The Euro step, two-step, or long lateral is a basketball move in which an offensive player picks up their dribble, takes a step in one direction, and then quickly takes a second step in another direction. It is intended to allow the offensive player to evade a defender and attack the basket.
According to The New York Times writer Jonathan Abrams,
The move is a crafty way to distribute the two steps allocated to a player after he stops dribbling, and it goes right to the edge of being a traveling violation.
Anecdotal reports indicate that officials not familiar with the move may call it a traveling violation.Today, the Euro step is often used when a player drives to the hoop, and it can be especially effective when a shorter guard takes on a taller forward or center. In a 2018 ESPN.com story on the move, writer Jordan Brenner said, "It has changed the way players navigate the defense to reach the rim and, with it, the game of basketball itself," also adding that the move "would end up altering the very balance of power between penetrator and defender."
While the first confirmed media usage of the term "Euro step" was not seen until 2007, the move has a decades-long history in European basketball. In Brenner's 2018 story, he noted that longtime coach Vlade Đurović had seen early versions of the move around 1960. Đurović himself said in the story, "That move was normal in Europe, especially in Yugoslavia."The move was first brought into the NBA in 1989, primarily by Šarūnas Marčiulionis, now generally accepted as the league's first practitioner of the move. The move was further popularized in North America in the 2000s by Manu Ginóbili, who arrived in the NBA from the Italian league, though Ginobili honed the move while playing on playgrounds in his native Argentina. It has since been adopted by many American-born players, among them James Harden and Dwyane Wade. According to Brenner, the physical gifts of another European player, Giannis Antetokounmpo, have led his version of the Euro step to become "the final phase of the move's evolution," adding:
A FiveThirtyEight study showed that he covers just over 15 feet off a single dribble when driving to the basket. Add that to his 7-foot-3 wingspan and he can start his Eurostep from the 3-point line. . . . James Naismith never could've envisioned two steps like Antetokounmpo's. Two steps that cover 15 feet. Two steps that render the area between the top of the key and the basket all but undefendable. The Greek Freak and others have weaponized footwork by stretching the rules to their limit. In doing so, they have fundamentally changed the way basketball is played and how we see it.
While the Euro step was in common use in the NBA before 2009, it did not become technically legal until 2009. Prior to 2009 the NBA rule book had always said a player could only take one step. In 2009 it changed to read "A player who receives the ball while he is progressing or upon completion of a dribble, may take two steps in coming to a stop, passing or shooting the ball." When the change was made, ESPN noted "It is believed to be the first time any league, at any level anywhere in the world, has explicitly allowed two steps."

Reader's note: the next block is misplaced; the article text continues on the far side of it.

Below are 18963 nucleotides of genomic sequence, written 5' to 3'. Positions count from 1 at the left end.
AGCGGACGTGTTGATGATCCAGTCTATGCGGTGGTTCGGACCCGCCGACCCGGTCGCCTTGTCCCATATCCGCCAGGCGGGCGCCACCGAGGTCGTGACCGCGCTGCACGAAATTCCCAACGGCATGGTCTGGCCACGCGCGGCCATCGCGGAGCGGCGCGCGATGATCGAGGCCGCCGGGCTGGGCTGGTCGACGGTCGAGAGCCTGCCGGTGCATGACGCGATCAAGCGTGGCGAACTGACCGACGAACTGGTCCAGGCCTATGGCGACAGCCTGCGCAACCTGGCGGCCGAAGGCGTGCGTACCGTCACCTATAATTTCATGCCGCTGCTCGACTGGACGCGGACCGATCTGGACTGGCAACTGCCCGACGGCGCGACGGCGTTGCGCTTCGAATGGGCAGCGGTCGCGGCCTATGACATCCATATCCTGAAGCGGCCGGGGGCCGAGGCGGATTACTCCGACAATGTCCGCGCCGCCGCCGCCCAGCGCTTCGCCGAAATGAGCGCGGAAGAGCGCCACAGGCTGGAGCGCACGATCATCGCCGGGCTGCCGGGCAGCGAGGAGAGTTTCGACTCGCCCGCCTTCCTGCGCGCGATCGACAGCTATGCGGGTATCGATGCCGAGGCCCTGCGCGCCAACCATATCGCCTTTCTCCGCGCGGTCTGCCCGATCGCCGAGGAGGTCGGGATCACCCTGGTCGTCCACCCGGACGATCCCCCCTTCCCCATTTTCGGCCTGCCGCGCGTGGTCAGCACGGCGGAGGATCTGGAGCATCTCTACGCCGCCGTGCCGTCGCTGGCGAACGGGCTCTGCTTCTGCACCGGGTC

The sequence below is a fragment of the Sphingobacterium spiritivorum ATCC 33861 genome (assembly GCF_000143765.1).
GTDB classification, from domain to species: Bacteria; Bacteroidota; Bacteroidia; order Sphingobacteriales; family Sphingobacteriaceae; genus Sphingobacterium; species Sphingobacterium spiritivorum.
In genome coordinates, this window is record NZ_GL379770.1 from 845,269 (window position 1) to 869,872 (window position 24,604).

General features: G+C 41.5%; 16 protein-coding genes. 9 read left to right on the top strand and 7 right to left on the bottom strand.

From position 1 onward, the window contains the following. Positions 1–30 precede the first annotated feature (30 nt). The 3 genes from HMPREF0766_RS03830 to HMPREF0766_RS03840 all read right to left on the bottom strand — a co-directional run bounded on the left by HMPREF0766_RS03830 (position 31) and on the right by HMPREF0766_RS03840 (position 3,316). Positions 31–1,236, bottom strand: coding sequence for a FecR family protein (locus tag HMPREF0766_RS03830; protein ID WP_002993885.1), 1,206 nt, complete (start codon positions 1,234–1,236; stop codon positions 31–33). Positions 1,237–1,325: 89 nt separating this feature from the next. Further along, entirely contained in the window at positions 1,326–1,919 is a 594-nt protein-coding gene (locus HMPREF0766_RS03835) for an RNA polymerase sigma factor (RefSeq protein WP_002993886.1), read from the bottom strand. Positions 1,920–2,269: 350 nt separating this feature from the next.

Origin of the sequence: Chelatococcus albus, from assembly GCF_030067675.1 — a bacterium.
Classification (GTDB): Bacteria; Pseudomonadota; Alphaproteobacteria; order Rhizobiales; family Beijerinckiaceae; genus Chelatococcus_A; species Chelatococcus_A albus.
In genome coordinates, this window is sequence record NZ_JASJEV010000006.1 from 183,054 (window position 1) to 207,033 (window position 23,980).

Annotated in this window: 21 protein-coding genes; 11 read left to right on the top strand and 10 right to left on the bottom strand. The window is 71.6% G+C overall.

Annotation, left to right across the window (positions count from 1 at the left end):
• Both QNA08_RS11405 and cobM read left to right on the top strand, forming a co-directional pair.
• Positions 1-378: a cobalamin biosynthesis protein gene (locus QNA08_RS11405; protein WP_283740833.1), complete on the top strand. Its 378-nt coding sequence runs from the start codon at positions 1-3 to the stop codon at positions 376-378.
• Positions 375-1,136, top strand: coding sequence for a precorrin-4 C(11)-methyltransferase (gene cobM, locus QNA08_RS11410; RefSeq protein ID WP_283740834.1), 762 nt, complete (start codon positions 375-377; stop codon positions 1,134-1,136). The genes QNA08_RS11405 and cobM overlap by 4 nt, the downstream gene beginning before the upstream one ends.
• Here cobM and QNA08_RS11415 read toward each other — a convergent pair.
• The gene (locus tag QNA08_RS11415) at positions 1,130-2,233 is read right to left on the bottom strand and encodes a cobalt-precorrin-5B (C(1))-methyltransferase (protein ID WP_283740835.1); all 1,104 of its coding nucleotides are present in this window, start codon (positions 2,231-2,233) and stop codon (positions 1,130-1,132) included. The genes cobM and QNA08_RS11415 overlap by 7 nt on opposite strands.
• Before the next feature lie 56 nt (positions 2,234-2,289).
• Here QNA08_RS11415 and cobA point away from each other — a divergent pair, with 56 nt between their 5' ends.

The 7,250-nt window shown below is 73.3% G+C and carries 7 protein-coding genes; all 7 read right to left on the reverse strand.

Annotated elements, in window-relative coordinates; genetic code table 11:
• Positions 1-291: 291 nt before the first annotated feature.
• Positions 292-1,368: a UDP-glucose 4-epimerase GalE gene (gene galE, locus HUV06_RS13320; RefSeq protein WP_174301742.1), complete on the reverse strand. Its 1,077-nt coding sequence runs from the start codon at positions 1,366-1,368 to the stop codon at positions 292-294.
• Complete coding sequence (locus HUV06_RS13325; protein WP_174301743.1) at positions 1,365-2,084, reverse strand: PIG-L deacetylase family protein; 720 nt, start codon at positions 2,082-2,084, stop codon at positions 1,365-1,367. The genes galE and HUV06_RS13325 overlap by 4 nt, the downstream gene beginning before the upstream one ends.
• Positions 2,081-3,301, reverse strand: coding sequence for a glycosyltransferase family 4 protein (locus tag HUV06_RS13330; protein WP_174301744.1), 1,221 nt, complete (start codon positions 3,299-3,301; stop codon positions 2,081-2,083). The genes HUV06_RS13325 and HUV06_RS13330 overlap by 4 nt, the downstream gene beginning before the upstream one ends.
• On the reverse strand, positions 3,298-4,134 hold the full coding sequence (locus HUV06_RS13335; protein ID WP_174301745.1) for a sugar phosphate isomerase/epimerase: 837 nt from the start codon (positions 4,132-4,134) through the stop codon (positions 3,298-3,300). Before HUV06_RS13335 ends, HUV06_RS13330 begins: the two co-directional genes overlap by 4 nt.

Basketball is a team sport in which two teams, most commonly of five players each, opposing one another on a rectangular court, compete with the primary objective of shooting a basketball through the defender's hoop while preventing the opposing team from shooting through their own hoop. A field goal is worth two points, unless made from behind the three-point line, when it is worth three. After a foul, timed play stops and the player fouled or designated to shoot a technical foul is given one, two or three one-point free throws. The team with the most points at the end of the game wins, but if regulation play expires with the score tied, an additional period of play (overtime) is mandated.
Emanuel "Manu" David Ginóbili is an Argentine former professional basketball player. Over a 23-season professional career, he became one of only two players to have won a EuroLeague title, an NBA championship, and an Olympic gold medal. A four-time NBA champion, Ginóbili was a member of the San Antonio Spurs for his entire NBA career. Along with Spurs teammates Tim Duncan and Tony Parker, he was known as one of the "Big Three".
In basketball, free throws or foul shots are unopposed attempts to score points by shooting from behind the free throw line, a line situated at the end of the restricted area. Free throws are generally awarded after a foul on the shooter by the opposing team, analogous to penalty shots in other team sports. Free throws are also awarded in other situations, including technical fouls, and when the fouling team has entered the bonus/penalty situation. Also depending on the situation, a player may be awarded between one and three free throws. Each successful free throw is worth one point.
In basketball, a personal foul is a breach of the rules that concerns illegal personal contact with an opponent. It is the most common type of foul in basketball. A player fouls out on reaching a limit on personal fouls for the game and is disqualified from participation in the remainder of the game.
Streetball is a variation of basketball, typically played on outdoor courts and featuring significantly less formal structure and enforcement of the game's rules. As such, its format is more conducive to allowing players to publicly showcase their own individual skills. Streetball may also refer to other urban sports played on asphalt. It is particularly popular and important in New York City.
The rules of basketball are the rules and regulations that govern the play, officiating, equipment and procedures of basketball. While many of the basic rules are uniform throughout the world, variations do exist. Most leagues or governing bodies in North America, the most important of which are the National Basketball Association and NCAA, formulate their own rules. In addition, the Technical Commission of the International Basketball Federation (FIBA) determines rules for international play; most leagues outside North America use the complete FIBA ruleset.